Substrate scope of C3-alkylation. The reaction scope of asymmetric allylic alkylation is further extended to a range of MBH esters with L5 to generate C3-selective adducts (Scheme 2). MBH esters 2 with -OAc leaving group and phenyls bearing both electron-withdrawing and electron-donating groups could readily furnish the CF3-ketones in good yields with high d.r. and ee’s (4a-4j). Napthalene-derived MBH esters were also tolerated (4k). Using CF3-substituted tetralones, the corresponding adducts were also formed with equally high distereoselectivity (4l-4o).
Theoretical calculation study. To gain insight into the regioselectivity, DFT calculation was carried out with M06L/6-311++G(2d,p)-SDD-SMD(THF)//B3LYP/6-31G(d)-LANL2DZ-SMD (THF). For the Pd/L5 system,39 calculation suggests an outer-sphere SN2 type attack is 3.6 kcal/mol lower than that for C1 attack, consistent with the experimental regioselectivity (Fig. 2a). Interestingly, the calculated ΔΔG‡ value of the nucleophilic addition TS parallels the calculated ΔΔG‡ of their corresponding π-allyl-Pd precursor (Fig. 2b) with 2.4 kcal/mol energy difference. Thus, the relative stability of the π-allyl-Pd complexes preserved in thesubsequent nucleophilic addition TSs and thus dictates the regioselectivity of the Pd/L5 system. A closer look at Pd-allyl complexes reveals longer C-Pd distances in C1-attack precursor, indicating a looser Pd-allyl binding. This is likely the result of the trans-influence of phosphine on the PHOX ligand as well as the delocalization of positive charges on C1 by the conjugated phenyl group. As shown in Fig. 2c, the back-donation interaction involving d orbital of Pd-center and n-π orbital of allyl moiety favors C3-attack precursor (-5.90 eV vs -5.79 eV on HOMOs).In order to disclose the regio- and stereo-effects of the CF3 group for the AAA reaction, further calculations on the trifluoromethyl and the methyl ester analogue have been performed. The free energy difference between C1 and C3 attack for the -CO2Me substrate is only 1.3 kcal, much smaller than that of CF3 substrate (3.6 kcal). Thus, poor regioselectivity is expected. The bond lengths between Pd center and allyl group in each transition state for CF3 and CO2Me substituted ketones remain no change. For the three centers involved in SN2 type reactions, there are obvious differences between the breaking Pd-C bond length and the forming C-C bond length. This is because trifluoromethyl group is close to a spherical structure compared with the planar structure of methyl ester. Therefore, the repulsion of allylic spherical hindrance and repulsion is greater than that of CO2Me group, which makes the transition state C-C bond longer than that of CO2Me in the reaction intermediate. Meanwhile, in the transition state of C3 attack, it was found that two substituents have obvious differences in the weak interaction between allylic group and ligands. For spherical trifluoromethyl moiety, multiple C-H···F interactions can be observed. This weak interaction can stabilize the transition state of C3 attack and reduce the energy of transition state, which enhances the reaction regioselectivity. While in the unfluorinated system, this effect was not identified (Fig. 3).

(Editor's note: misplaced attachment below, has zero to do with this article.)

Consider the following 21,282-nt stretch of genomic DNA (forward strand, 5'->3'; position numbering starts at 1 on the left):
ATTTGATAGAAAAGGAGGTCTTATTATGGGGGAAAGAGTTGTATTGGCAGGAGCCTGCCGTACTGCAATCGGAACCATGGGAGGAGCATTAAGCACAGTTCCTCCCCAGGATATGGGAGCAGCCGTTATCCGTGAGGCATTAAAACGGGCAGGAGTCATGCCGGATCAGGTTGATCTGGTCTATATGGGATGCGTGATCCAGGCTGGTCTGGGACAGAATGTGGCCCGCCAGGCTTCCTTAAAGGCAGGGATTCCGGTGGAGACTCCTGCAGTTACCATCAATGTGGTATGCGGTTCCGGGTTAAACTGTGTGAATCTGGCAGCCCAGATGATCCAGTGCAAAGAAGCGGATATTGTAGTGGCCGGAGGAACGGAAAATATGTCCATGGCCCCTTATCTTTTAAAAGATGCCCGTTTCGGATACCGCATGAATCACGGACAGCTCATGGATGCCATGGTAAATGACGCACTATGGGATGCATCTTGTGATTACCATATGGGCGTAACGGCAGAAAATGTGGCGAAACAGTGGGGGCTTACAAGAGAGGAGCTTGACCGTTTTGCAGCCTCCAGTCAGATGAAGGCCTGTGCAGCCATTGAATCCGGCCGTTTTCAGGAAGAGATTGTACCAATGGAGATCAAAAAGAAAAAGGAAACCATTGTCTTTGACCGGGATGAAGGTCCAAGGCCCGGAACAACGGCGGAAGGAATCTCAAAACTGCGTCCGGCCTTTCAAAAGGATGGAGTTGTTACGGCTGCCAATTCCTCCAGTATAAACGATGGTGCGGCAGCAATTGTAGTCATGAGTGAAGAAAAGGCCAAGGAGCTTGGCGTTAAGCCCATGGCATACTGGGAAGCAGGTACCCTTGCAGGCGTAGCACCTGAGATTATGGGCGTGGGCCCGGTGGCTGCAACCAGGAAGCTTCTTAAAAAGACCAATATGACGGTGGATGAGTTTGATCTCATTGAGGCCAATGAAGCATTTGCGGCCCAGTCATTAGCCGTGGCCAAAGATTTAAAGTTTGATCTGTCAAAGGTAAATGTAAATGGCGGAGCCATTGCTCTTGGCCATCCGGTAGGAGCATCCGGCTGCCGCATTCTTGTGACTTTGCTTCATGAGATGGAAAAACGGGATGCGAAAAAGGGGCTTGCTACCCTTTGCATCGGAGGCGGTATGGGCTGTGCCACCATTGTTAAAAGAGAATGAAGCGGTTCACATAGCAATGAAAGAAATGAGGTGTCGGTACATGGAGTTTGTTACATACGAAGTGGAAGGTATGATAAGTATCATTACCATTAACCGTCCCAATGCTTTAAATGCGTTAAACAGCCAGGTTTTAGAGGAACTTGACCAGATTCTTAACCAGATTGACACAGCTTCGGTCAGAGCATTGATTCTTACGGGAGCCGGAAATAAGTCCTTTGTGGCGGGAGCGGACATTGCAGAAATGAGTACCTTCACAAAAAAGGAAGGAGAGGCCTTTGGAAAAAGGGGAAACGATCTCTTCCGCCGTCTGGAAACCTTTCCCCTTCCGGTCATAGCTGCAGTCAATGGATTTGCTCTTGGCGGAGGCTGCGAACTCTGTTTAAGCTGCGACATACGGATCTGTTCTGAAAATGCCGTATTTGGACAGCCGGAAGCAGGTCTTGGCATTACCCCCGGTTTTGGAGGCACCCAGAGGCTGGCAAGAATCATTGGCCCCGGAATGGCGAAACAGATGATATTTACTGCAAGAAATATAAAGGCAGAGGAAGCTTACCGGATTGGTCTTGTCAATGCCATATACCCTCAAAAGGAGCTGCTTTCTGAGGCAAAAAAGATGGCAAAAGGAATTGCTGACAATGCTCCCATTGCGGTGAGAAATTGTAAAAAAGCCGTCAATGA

The plausible reaction pathways that based on previous reports40-42 and computational studies are illustrated in Fig. 4. The AAA process was initiated by the coordination of Pd-L* complex to the MBH ester followed by oxidative addition to generate Pd-πallyl species. Subsequent nucleophilic addition of α-CF3 enolate to Pd-π allyl species at C1 or C3-position afforded trifluoromethylated ketones depending on the ligand-regulated process. The final decomlexation releases the corresponding product 3/4 and regenerate palladium catalysts. The key selectivity deviation is originated from each catalytic pathway using bidentate or monodentate ligand. For the bidentate Phoxphos L5, complextion of A with MBH ester and oxidative addition generated Pd-π allyl specie B. Because B is stable enough and ligand exchange with L5 is not likely to occur. Hence, nucleophilic addition of CF3-enolate to B from outer-sphere affords C3-selective intermediate D. For the monodentate SIPHOS ligand L8, only one phosphoramidite ligand can coordinate to the metal center of the allylpalladium complexes.43-45 Thus, similar oxidative addition process occurs first. The following decarboxylation of the Boc group releases tBuO‑ and the Pd-tBuO‑ complex F is obtained.46 Here, an equilibrium of ligand exchange between the CF3-enolate and tBuO‑ controls the regioselectivity of the product. Configuration G with less steric hindrance against the Ar group of MBH ester is more favorable than H, which explains the C1 selectivity for SIPHOS L8.